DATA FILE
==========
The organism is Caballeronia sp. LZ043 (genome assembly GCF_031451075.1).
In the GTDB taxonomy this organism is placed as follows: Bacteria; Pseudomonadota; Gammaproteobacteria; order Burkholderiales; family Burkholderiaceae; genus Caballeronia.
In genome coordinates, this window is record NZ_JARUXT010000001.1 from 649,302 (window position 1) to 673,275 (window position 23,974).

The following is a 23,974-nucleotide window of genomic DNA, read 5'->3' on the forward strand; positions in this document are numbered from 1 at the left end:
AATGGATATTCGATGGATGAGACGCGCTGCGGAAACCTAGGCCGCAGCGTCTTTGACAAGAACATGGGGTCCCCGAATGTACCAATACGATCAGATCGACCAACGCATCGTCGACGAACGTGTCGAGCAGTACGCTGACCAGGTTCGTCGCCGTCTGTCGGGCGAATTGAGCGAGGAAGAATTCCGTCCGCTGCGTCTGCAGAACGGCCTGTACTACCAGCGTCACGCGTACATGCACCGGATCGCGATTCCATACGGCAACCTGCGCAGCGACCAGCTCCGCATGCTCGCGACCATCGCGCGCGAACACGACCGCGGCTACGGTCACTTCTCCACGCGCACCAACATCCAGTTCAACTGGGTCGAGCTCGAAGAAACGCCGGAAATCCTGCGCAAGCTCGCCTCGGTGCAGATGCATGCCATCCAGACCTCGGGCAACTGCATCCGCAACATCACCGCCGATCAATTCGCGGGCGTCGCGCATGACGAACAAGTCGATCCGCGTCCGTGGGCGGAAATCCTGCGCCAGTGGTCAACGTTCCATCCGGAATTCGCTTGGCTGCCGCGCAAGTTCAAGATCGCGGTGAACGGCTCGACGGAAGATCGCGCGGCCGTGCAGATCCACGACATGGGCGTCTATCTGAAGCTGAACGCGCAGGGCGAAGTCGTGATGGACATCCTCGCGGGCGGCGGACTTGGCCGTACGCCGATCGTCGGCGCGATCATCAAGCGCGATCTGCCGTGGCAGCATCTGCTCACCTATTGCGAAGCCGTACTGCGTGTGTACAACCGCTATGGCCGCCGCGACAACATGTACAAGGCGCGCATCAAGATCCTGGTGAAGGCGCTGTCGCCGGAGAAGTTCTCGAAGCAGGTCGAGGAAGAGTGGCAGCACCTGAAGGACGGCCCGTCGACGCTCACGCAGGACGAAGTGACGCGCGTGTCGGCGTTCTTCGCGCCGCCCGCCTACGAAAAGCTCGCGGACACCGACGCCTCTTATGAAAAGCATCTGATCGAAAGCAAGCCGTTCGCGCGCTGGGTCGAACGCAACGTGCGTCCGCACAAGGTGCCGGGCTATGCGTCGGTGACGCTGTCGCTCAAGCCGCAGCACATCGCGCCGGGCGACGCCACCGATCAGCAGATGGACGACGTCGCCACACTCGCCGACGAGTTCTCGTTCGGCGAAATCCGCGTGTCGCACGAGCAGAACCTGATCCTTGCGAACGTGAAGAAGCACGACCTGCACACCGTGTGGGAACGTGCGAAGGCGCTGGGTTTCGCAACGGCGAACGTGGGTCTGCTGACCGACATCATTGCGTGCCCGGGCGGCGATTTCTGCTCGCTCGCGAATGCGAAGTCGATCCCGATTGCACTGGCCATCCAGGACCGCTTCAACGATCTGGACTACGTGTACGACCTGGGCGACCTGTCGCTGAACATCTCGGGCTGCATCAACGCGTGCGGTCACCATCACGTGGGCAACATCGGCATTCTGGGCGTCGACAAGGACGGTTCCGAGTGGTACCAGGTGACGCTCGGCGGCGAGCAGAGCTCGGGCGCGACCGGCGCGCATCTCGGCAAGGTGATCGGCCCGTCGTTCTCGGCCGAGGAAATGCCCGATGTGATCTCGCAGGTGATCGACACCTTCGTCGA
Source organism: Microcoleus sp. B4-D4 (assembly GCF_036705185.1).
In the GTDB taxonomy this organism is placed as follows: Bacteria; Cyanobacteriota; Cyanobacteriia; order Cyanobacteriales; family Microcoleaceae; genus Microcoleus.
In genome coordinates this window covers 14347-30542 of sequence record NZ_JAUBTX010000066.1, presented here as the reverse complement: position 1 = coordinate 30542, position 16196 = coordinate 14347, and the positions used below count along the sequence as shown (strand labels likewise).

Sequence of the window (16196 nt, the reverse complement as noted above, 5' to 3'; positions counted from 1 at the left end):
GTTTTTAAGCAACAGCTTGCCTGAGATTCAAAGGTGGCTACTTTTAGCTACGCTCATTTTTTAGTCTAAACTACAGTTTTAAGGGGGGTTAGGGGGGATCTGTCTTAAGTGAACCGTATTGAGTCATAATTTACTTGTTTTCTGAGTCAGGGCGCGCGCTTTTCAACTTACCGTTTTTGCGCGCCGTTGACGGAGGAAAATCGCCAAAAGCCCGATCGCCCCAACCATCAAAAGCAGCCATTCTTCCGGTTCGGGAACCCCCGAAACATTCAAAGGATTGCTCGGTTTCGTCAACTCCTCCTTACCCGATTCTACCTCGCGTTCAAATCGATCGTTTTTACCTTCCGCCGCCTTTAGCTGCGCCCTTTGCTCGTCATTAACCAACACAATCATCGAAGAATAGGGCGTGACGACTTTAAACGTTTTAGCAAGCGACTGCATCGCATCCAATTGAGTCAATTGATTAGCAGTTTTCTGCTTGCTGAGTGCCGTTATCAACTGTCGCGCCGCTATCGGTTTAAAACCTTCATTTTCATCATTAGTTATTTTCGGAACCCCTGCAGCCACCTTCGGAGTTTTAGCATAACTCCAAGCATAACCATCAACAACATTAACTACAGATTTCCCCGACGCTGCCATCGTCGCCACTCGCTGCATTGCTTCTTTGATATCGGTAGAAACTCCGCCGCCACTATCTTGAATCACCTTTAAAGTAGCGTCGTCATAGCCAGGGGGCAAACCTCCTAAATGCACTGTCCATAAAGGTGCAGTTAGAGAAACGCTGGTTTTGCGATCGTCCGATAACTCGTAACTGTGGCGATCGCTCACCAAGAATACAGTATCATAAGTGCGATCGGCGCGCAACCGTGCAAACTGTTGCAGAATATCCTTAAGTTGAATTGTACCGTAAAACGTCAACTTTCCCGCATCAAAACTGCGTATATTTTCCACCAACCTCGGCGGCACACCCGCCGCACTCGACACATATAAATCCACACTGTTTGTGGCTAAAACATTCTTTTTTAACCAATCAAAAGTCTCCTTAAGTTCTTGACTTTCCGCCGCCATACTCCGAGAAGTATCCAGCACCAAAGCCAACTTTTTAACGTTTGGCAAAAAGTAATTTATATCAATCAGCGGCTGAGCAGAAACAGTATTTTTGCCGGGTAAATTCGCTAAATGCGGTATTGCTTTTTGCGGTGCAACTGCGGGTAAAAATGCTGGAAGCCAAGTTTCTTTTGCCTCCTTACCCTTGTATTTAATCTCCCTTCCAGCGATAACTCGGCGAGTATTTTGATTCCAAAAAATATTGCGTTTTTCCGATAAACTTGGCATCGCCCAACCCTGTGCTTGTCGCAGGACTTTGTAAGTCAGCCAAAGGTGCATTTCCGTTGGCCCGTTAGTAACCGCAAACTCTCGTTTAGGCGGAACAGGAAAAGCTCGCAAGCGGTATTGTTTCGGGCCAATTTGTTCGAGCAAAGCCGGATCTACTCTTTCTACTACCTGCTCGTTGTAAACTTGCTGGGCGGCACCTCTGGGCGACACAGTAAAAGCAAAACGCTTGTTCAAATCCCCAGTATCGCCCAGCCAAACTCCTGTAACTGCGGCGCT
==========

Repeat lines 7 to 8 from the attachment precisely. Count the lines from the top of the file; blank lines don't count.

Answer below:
In the GTDB taxonomy this organism is placed as follows: Bacteria; Cyanobacteriota; Cyanobacteriia; order Cyanobacteriales; family Microcoleaceae; genus Microcoleus.
In genome coordinates this window covers 14347-30542 of sequence record NZ_JAUBTX010000066.1, presented here as the reverse complement: position 1 = coordinate 30542, position 16196 = coordinate 14347, and the positions used below count along the sequence as shown (strand labels likewise).